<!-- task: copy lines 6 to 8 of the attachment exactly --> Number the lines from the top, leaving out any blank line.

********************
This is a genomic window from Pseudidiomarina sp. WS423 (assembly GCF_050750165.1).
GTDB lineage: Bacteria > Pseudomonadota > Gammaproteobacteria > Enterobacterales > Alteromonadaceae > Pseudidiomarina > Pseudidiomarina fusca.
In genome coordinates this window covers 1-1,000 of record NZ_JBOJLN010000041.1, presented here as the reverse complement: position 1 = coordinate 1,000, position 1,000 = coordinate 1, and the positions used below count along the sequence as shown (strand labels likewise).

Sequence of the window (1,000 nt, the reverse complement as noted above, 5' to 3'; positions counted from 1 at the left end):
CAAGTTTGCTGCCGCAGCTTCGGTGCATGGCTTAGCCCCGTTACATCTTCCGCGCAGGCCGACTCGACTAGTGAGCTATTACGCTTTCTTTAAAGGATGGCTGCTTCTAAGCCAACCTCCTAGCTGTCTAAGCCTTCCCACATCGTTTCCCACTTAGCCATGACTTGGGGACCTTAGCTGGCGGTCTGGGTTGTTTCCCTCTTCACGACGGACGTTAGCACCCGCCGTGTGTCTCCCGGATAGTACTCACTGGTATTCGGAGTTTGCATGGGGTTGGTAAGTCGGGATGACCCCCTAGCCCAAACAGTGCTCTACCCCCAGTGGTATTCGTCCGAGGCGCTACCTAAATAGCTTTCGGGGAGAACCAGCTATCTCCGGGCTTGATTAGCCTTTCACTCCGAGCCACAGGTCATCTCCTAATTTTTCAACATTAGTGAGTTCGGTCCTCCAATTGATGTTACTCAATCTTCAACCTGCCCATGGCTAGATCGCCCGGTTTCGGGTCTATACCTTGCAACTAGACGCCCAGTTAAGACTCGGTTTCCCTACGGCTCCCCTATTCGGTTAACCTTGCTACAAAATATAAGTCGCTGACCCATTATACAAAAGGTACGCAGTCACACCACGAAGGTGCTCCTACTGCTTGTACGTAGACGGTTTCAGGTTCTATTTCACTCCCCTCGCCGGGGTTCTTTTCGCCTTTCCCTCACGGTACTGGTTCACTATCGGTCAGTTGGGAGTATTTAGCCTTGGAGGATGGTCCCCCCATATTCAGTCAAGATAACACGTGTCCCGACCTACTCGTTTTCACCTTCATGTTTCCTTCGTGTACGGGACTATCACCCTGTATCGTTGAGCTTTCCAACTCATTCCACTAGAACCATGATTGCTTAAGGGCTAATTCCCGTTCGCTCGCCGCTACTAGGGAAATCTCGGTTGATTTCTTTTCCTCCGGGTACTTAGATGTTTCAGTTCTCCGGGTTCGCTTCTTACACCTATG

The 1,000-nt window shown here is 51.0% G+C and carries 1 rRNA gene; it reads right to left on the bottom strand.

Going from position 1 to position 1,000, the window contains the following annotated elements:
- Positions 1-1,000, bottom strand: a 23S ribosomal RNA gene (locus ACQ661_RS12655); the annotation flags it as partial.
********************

The 1,000-nt window shown here is 51.0% G+C and carries 1 rRNA gene; it reads right to left on the bottom strand.

Going from position 1 to position 1,000, the window contains the following annotated elements:
- Positions 1-1,000, bottom strand: a 23S ribosomal RNA gene (locus ACQ661_RS12655); the annotation flags it as partial.